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Travel puts tax in context

Published on Saturday, 11 Oct 2014

Tax experts in the private and public sectors agree: travel is a useful learning experience for accountants specialising in taxation.

Speaking at the career-oriented workshop on taxation at the HKICPA Career Forum, Lorraine Cheung, partner, China tax and business advisory services at EY, and Tony Wong, chief assessor (appeals) at the Inland Revenue Department,shared some of their experiences of working in taxation. 

Cheung said her job has taken her to many places on the mainland.With so much travelling, some culture shocks were unavoidable. Her advice is to tough it out. 

“I remember visiting Zhanjiang, a not-so-well-developed city in Guangdong, a few years ago. I was to meet a government official to discuss the tax of a client who is involved in the ocean oil business. To my surprise, the official who greeted me was a middle-aged man in slippers with a cigarette between his lips. He took me to dinner and served what looked like steamed earthworms.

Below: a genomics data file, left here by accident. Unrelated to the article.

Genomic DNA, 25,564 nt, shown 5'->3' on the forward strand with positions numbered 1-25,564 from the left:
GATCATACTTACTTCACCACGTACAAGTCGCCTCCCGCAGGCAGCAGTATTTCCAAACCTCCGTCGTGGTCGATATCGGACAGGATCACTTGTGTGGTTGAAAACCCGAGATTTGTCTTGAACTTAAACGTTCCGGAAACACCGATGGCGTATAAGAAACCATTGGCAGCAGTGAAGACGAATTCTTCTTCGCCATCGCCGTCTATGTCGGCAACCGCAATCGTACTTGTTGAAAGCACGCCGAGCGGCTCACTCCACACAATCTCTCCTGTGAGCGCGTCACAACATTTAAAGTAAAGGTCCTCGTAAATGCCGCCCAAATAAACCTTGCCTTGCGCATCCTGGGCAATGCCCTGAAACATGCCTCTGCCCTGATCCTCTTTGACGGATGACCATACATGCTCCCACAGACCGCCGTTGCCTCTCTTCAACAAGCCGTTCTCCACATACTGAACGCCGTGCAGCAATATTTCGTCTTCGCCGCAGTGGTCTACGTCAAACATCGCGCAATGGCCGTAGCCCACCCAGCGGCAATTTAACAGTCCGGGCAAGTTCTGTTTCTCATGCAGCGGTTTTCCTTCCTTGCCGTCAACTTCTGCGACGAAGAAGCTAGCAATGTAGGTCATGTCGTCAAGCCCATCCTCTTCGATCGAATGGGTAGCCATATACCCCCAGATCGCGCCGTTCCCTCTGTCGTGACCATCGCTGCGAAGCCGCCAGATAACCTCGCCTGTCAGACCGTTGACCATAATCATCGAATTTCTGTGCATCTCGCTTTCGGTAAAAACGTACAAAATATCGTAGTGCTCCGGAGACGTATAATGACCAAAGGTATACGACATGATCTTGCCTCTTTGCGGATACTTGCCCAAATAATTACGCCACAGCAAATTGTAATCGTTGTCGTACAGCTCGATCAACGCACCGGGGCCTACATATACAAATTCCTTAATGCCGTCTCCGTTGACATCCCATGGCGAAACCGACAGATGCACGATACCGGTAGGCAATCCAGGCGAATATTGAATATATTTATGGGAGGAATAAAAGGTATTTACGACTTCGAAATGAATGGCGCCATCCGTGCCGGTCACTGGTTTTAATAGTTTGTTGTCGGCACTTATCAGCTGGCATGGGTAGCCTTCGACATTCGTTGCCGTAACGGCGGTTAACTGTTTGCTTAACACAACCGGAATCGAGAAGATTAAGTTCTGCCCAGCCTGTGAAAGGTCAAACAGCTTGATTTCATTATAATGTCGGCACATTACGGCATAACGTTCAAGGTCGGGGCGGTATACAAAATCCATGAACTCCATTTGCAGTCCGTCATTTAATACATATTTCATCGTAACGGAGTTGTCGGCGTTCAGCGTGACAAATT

“I was shocked, but I reminded myself I am a professional and will not be intimidated,” she said.

Things worked out well for Cheung – she helped the client sort out the tax issues and, more importantly, learned a great deal about China’s tax system from theofficial. “He taught me a lot and we stayed in touch. When I was away in other provinces, he helped connect me to the right people. On the mainland there are different practices in doing tax in different places and you have to be flexible,” she said. 

Meanwhile, Wong said the Inland Revenue Department has to uphold the city’s reputation for having a fair tax collection system. “There have been many reports about Hong Kong being a prime location for businesses to avoid tax. I have attended various international conferences to clear up the bad name of the city,” he said. 

To improve its operation, the department has sent staff to different places around the world to learn. “I have been to Switzerland, Britain and many other places to learn about their tax systems,” Wong said. “If there is anything I find applicable for Hong Kong, I suggest it to the department.”

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